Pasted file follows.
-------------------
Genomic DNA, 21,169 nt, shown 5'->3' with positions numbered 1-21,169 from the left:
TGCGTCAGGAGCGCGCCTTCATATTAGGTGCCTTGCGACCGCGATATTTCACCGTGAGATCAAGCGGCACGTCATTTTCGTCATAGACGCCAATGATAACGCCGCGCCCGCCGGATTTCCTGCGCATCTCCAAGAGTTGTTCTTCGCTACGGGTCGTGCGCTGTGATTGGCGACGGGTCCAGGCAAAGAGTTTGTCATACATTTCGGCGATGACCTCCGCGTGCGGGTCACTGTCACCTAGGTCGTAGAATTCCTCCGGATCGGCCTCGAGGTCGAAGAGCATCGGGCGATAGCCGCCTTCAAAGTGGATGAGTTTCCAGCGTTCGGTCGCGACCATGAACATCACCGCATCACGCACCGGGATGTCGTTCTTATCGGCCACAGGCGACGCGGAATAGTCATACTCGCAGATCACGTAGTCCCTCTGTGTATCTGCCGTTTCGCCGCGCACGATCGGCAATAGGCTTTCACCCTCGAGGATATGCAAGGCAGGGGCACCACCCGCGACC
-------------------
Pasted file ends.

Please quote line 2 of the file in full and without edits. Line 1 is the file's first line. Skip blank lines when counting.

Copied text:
TGCGTCAGGAGCGCGCCTTCATATTAGGTGCCTTGCGACCGCGATATTTCACCGTGAGATCAAGCGGCACGTCATTTTCGTCATAGACGCCAATGATAACGCCGCGCCCGCCGGATTTCCTGCGCATCTCCAAGAGTTGTTCTTCGCTACGGGTCGTGCGCTGTGATTGGCGACGGGTCCAGGCAAAGAGTTTGTCATACATTTCGGCGATGACCTCCGCGTGCGGGTCACTGTCACCTAGGTCGTAGAATTCCTCCGGATCGGCCTCGAGGTCGAAGAGCATCGGGCGATAGCCGCCTTCAAAGTGGATGAGTTTCCAGCGTTCGGTCGCGACCATGAACATCACCGCATCACGCACCGGGATGTCGTTCTTATCGGCCACAGGCGACGCGGAATAGTCATACTCGCAGATCACGTAGTCCCTCTGTGTATCTGCCGTTTCGCCGCGCACGATCGGCAATAGGCTTTCACCCTCGAGGATATGCAAGGCAGGGGCACCACCCGCGACC